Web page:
How often do you catch yourself saying the word “busy”? It’s a pretty common adjective used when telling others we have a lot going on. In a previous post, I talked about the benefits of projecting positive energy, a key element essential to The Law of Attraction. If you project positive energy, people tend to gravitate to you. This can help cultivate rewarding and powerful relationships. A few years ago I decided to eliminate (or at least tried ) the word “busy” from my vocabulary. This may seem a little extreme, however, my belief is the word can project negative energy and diminish the ability to build lasting relationships.
More often than not, being busy is actually a good problem to have. When I have a lot to do, I find I’m happy and productive; the days go by quickly with a sense of accomplishment. The problem does not lie in the concept of being busy; it’s how your busyness is conveyed others. Here’s an example. Let’s say a friend calls while you’re working on a large project, you want to be sensitive to their needs, but are facing a deadline. You say, “I would like to talk, but I am really “busy” right now.” While it’s a socially acceptable response, and you mean no disrespect, the message subconsciously conveys negative energy. In my opinion, “I am busy” could be interpreted to mean: I am over my head, or, I can’t handle the challenge, or even worse, you’re not important enough to talk to you right now. This may seem a little harsh and a tad cynical. In all likelihood not your intention, however, the message may be misinterpreted which creates the problem with the word.
This is why I chose not to use the word “busy”. Looking back at the previous example, the problem still remains. You have a deadline that needs attention and don’t have the time to speak with your friend. How can you effectively communicate the time crunch without projecting negative energy?
Here’s a suggestion. Tell your friend their call is important to you, however, you have a task that requires immediate attention. Ask them if it’s ok to call them back later when you can give them your full attention. I find this simple technique to be effective and subtlety powerful. It demonstrates both courtesy and responsibility while enhancing your relationship with the caller. It’s much better than saying, “I am really busy”.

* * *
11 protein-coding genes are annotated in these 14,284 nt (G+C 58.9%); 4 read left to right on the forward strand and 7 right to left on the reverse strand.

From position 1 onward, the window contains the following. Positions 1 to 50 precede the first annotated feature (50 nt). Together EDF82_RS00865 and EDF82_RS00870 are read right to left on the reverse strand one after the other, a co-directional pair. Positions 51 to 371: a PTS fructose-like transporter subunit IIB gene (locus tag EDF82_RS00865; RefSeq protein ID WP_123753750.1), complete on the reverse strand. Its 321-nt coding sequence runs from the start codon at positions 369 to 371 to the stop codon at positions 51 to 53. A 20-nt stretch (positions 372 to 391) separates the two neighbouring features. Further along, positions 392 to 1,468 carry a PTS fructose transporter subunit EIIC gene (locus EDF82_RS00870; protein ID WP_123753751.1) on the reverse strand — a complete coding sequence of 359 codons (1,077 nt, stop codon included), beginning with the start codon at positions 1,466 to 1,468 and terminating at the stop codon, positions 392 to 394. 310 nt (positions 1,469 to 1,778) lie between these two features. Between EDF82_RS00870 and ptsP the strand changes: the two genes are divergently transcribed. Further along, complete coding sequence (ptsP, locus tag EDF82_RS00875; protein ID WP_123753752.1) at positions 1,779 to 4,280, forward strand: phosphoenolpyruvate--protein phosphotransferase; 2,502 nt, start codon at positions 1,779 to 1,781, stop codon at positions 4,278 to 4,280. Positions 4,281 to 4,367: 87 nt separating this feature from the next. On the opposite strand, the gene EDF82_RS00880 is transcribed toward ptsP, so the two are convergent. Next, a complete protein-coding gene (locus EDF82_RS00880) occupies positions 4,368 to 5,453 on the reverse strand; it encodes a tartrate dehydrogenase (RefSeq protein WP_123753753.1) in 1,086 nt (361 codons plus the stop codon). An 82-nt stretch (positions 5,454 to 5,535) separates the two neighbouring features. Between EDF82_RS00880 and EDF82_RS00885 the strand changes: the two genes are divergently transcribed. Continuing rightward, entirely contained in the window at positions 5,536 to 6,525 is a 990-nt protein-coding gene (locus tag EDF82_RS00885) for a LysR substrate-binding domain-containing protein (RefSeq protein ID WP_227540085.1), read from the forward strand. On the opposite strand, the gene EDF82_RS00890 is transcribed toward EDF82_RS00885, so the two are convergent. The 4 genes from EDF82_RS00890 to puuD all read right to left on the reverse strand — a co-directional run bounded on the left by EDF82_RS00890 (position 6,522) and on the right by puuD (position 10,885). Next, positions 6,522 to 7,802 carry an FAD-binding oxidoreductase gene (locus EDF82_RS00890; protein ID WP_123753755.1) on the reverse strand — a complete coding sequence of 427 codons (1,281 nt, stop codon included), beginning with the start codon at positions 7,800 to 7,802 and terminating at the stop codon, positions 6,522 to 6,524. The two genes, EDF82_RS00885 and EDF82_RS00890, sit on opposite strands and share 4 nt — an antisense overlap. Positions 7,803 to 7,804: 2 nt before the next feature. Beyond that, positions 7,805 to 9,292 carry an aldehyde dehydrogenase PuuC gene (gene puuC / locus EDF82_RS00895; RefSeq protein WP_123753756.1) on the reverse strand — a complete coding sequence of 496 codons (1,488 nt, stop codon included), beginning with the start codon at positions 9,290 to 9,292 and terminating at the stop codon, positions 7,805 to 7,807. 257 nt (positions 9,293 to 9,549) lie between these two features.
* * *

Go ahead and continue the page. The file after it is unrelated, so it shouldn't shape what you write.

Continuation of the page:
Effective communication can be the difference between gaining, or losing relationships. The word “busy”, while harmless, can project a negative energy which is counterproductive when building relationships. My suggestion is to eliminate the word. If you are in jam and working on an important project, use the tactic we discussed. It can be helpful in turning a potential negative situation into a positive. As the saying goes, “It’s not what you say, but how you say it.”
Whoa, not trying to start trouble… ok maybe a little…
But given all the attention social media gets nowadays I felt compelled to pose a question to the blogosphere. Is the bubble about to burst?
The fact is the increasing popularity of social media is following the same boom & bust pattern of many industries of the past. Think dot.com.
First a new idea is created… It slowly gains popularity… then there’s a buzz… and soon everyone is talking about how it will change the world… a movie is made (The Social Network) …then EVERYONE jumps on the bandwagon.
Soon people make rush judgments and move quickly out of fear of missing out on a “can’t miss” opportunity. Then… everything comes CRASHING down in a dot bomb…kind of way…
We’ve seen this before. It’s human nature and will not change. We crave the hype, and if one thing seems certain, social media appears to be overly hyped. Everyday a new network is started hoping to be the next Facebook or Twitter. The following excerpt from a recent article by Josh Gordon of socialmediatoday.com addresses the question:
“You may not agree with this but you can’t ignore it either. A recent issue of Media Life lays out a compelling case making the current enthusiasm for social media sound a lot like the “irrational exuberance” that led to the dot com bubble crash of 2001.” Source – Click Here
A recurring pattern…
How funny that history seems to repeat itself. Remember back in the late 90’s when all the dot.coms were going public? Anxious investors quickly purchased IPOs feeling they could capitalize on the HYPE. Remember companies like Webvan? Or Pets.com? Their stock prices initially soared only to come crashing down. When the music stopped and the market dropped we were left with a few core companies like Amazon, Ebay and a few others.
Does that mean businesses should not be using Social Media?